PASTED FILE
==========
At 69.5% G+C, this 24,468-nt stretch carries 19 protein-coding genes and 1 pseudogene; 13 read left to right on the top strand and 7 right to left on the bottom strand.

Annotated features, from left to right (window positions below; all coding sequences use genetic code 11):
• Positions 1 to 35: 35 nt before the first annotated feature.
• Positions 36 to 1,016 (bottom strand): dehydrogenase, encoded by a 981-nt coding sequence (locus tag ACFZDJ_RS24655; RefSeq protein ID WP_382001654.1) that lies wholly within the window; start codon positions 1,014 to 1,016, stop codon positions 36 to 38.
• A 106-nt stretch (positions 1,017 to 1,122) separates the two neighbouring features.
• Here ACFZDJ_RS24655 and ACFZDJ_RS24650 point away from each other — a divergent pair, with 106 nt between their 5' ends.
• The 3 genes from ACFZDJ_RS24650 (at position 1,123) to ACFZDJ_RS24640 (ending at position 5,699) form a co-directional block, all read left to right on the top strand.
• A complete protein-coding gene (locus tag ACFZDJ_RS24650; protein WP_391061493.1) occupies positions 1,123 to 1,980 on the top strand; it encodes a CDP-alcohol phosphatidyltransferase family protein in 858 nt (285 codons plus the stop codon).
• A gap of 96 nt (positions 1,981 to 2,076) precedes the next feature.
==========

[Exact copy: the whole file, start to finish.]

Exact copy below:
At 69.5% G+C, this 24,468-nt stretch carries 19 protein-coding genes and 1 pseudogene; 13 read left to right on the top strand and 7 right to left on the bottom strand.

Annotated features, from left to right (window positions below; all coding sequences use genetic code 11):
• Positions 1 to 35: 35 nt before the first annotated feature.
• Positions 36 to 1,016 (bottom strand): dehydrogenase, encoded by a 981-nt coding sequence (locus tag ACFZDJ_RS24655; RefSeq protein ID WP_382001654.1) that lies wholly within the window; start codon positions 1,014 to 1,016, stop codon positions 36 to 38.
• A 106-nt stretch (positions 1,017 to 1,122) separates the two neighbouring features.
• Here ACFZDJ_RS24655 and ACFZDJ_RS24650 point away from each other — a divergent pair, with 106 nt between their 5' ends.
• The 3 genes from ACFZDJ_RS24650 (at position 1,123) to ACFZDJ_RS24640 (ending at position 5,699) form a co-directional block, all read left to right on the top strand.
• A complete protein-coding gene (locus tag ACFZDJ_RS24650; protein WP_391061493.1) occupies positions 1,123 to 1,980 on the top strand; it encodes a CDP-alcohol phosphatidyltransferase family protein in 858 nt (285 codons plus the stop codon).
• A gap of 96 nt (positions 1,981 to 2,076) precedes the next feature.